New Pension Freedoms – how you can you use your pension fund to pass money to your children.

The new pension rules, which came into force in early April 2015, have received a great deal of attention in the last few months with the main focus being on people being able to access their funds in new and exciting ways. For example, the couple who have been in the news recently who have sold up and set off on a round-the-world voyage in a small boat…all on the strength of being able to access her pension fund!

However, there is another significant change that has been less publicised – the ability to pass a pension fund on to children or other beneficiaries i.e. intergenerational planning.

For some, a pension fund is now seen as a good way of passing wealth onto their children, rather than providing an income for themselves. Those who are able to live off other means, rather than their pension, could use the pension as a very tax efficient way of passing their wealth to their beneficiaries.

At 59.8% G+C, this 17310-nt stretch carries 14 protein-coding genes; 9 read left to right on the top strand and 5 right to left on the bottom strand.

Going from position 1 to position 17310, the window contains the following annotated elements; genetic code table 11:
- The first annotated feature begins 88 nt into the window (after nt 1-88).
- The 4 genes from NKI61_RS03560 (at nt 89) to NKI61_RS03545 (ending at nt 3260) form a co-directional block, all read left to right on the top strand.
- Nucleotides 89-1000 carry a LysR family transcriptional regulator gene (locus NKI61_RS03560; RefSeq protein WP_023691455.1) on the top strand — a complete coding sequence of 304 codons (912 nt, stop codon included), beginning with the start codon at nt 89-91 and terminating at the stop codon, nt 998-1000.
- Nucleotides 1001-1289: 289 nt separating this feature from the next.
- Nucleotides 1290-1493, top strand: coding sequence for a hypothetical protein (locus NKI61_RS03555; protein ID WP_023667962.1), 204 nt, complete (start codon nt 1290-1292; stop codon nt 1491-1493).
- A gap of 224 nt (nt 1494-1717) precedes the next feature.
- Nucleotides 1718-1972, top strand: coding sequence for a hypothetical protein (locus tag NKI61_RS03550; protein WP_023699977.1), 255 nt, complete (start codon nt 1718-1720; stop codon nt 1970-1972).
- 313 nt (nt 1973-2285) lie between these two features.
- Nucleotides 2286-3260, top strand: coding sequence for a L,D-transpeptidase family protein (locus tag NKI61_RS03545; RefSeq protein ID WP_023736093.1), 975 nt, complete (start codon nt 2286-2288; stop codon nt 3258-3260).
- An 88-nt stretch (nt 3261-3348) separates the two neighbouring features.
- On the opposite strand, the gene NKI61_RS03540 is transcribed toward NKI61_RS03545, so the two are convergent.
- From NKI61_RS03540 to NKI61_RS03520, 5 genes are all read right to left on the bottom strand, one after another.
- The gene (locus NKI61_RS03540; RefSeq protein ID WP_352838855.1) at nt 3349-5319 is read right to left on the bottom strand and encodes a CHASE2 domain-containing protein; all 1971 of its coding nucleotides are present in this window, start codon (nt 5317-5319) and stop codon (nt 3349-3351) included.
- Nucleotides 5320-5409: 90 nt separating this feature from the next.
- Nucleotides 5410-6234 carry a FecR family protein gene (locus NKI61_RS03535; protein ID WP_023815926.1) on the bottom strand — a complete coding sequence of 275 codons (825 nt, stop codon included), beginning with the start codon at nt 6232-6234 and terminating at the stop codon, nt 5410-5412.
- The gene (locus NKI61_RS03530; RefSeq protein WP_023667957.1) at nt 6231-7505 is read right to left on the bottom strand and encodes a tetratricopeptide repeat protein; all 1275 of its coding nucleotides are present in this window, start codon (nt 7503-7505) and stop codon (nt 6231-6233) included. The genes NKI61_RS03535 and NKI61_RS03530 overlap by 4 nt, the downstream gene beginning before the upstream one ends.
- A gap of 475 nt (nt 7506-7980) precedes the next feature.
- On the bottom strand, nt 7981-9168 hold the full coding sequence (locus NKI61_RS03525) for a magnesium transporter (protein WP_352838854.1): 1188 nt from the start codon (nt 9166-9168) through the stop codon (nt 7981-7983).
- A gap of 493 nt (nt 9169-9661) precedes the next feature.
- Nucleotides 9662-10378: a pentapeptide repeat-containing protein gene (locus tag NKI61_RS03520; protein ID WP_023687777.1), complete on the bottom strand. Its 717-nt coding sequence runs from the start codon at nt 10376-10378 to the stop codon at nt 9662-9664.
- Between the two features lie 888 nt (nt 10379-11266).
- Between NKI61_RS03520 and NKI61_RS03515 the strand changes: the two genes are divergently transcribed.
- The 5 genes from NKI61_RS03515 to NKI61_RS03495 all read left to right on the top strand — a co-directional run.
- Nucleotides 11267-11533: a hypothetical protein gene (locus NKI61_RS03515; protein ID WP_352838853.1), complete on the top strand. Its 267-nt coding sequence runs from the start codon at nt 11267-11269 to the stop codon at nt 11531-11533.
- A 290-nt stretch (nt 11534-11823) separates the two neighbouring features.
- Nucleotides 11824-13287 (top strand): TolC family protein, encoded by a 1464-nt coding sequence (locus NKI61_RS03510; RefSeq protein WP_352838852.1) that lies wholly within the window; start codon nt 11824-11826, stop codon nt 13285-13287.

Broadly speaking the death benefit changes can be split into 3 categories:

  1. Death before the age of 75: Your pension fund can be passed on tax-free.
  2. Death after the age of 75: Your pension fund can be passed on but is taxable at a lower rate of 45% (rather than 55%), although there are ways to reduce this.
  3. On death the fund can be passed to an individual, a pension fund of an individual, a trust or a charity.

With the introduction of the new pensions freedoms a whole new world of flexibility has been opened up and we are already seeing a shift in terms of how pensions are perceived; from inflexible often maligned financial products to dynamic and exciting products offering a multitude of possibilities.

As a starting point anyone with an existing pension should review their death benefit nomination. Moving on from there, clients should consider whether their pension really is ‘their’ pension or something else entirely!